Turns out, I’m just one of many thanking Paige these days. A coffee table album contains notes of affection, providing inspiration. “He can smell his flowers now,” Cheryl said. “Because everybody in his life that he has impacted has been past here to see him, or call him, and show him how much they love him. It’s truly remarkable.”
“Try and be as happy as I can each and every day,” Paige said. “And maybe I can inspire people who might be inflicted with some type of horrible, horrible disease to look ahead. Because it’s not like I’m looking back and giving up. I’m never going to give up. But I do feel good because I can smile every day.”
When I told Paige about a dream broadcasting job I recently pursued but failed to get, he encouraged me too to never give up. Asked what he misses most in his condition, without hesitation Paige said, “Being able to help people. I always liked to help people. I love helping, and right now I just can’t help as I used to.”
A Virginia State basketball recap of the 1969-70 season, Paige’s senior year, says he “no doubt has the springiest legs in the CIAA (Central Intercollegiate Athletic Association), stuffed shots, out-rebounded superstars.” Paige says that what he now misses most physically is “just being able to take that one step!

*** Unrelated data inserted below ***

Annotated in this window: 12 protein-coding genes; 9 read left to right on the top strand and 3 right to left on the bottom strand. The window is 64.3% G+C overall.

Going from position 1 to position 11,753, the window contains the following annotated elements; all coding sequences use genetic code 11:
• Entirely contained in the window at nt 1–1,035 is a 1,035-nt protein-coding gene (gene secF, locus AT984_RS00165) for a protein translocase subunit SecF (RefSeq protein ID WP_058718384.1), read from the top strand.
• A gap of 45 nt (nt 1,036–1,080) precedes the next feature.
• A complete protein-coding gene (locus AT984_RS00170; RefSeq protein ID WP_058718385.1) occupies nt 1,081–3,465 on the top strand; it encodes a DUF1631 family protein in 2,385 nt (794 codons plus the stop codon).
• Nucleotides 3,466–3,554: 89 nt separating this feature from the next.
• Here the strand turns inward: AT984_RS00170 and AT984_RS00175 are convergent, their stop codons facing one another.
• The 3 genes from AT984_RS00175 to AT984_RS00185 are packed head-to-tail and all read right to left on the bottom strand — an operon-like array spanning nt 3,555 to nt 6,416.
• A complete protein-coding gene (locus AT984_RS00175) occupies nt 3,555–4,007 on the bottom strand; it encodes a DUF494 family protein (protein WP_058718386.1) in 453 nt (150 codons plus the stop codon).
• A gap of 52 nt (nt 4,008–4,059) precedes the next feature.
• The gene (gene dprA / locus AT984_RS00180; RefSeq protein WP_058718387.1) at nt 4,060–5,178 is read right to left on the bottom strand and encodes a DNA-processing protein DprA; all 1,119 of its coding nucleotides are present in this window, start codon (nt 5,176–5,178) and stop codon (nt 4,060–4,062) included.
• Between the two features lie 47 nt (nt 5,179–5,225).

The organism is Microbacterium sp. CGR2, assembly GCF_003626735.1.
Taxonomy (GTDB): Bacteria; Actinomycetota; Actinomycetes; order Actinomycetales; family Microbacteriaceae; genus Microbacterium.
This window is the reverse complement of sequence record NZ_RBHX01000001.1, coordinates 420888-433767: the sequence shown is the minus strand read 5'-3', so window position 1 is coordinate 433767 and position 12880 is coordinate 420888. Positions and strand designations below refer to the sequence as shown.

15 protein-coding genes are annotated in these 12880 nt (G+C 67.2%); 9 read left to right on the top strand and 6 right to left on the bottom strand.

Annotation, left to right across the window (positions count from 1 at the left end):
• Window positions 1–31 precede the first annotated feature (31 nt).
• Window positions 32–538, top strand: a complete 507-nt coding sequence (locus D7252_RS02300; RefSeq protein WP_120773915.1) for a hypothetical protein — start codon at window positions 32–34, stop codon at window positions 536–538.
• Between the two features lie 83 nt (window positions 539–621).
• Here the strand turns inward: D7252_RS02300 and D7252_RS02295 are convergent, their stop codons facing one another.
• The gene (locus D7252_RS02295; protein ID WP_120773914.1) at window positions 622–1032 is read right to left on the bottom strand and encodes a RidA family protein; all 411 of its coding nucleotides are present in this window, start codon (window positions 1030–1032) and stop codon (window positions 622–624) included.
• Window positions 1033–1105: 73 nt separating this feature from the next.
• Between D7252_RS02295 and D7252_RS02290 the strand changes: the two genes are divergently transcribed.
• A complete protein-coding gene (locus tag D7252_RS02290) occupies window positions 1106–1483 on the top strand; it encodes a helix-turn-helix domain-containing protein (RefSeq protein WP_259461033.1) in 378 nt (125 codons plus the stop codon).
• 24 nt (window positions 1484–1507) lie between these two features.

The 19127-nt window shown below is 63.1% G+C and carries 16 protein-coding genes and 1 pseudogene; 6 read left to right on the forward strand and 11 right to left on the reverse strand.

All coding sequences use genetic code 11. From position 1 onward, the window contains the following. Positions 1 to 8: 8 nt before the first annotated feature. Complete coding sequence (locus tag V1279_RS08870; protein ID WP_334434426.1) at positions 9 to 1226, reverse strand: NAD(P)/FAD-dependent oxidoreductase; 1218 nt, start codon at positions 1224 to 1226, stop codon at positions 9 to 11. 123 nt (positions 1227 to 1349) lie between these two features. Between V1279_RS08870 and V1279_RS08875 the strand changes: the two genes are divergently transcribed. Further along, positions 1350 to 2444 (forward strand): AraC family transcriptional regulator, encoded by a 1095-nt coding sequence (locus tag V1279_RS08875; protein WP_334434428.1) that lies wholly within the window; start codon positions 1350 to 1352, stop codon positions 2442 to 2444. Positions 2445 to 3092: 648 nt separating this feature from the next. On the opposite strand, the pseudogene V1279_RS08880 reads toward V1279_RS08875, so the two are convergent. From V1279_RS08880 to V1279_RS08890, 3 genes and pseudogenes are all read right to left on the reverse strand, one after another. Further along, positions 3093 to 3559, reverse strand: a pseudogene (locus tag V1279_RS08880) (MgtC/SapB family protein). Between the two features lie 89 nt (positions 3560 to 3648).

“Every day my mind goes back to a positive space. And that’s one of the greatest things I can say that the Lord still affords me. He didn’t take my memory, he didn’t take my spirit. I love people, I love relationships.” Smiling, he added, “I love to run my mouth.”
After asking when he could next hear me on the radio, Paige had me jot it down inside a nearby jazz book for safekeeping. For him, it still comes back to sports and music. Finally, it was time to pose my biggest question.
Did you ever know that you’re my hero?
“Oh God, oh my goodness,” Paige said. “You never know if you’re a role model or not in somebody’s life. I just never knew that you were looking at me like that. It makes me feel so good just to know that we could communicate, without you even saying anything about me. Life is wonderful.
“Love,” Paige called it. “That’s beautiful. I couldn’t ask for no more than that. Man, I felt like a million dollars when you told me that.”
Just before parting, Paige asks to bump fists, and I gently tap my knuckles against his left hand, resting flat on an arm of the chair. “Send me a picture if you see one you like,” Paige urges me, explaining that it keeps him engaged. As I reach the door, Paige yells, “Be cool, Joe, Joe!” Despite his condition, my lasting image of him remains forever frozen: leaping, shooting, laughing, and that familiar cry.
This content was originally published here.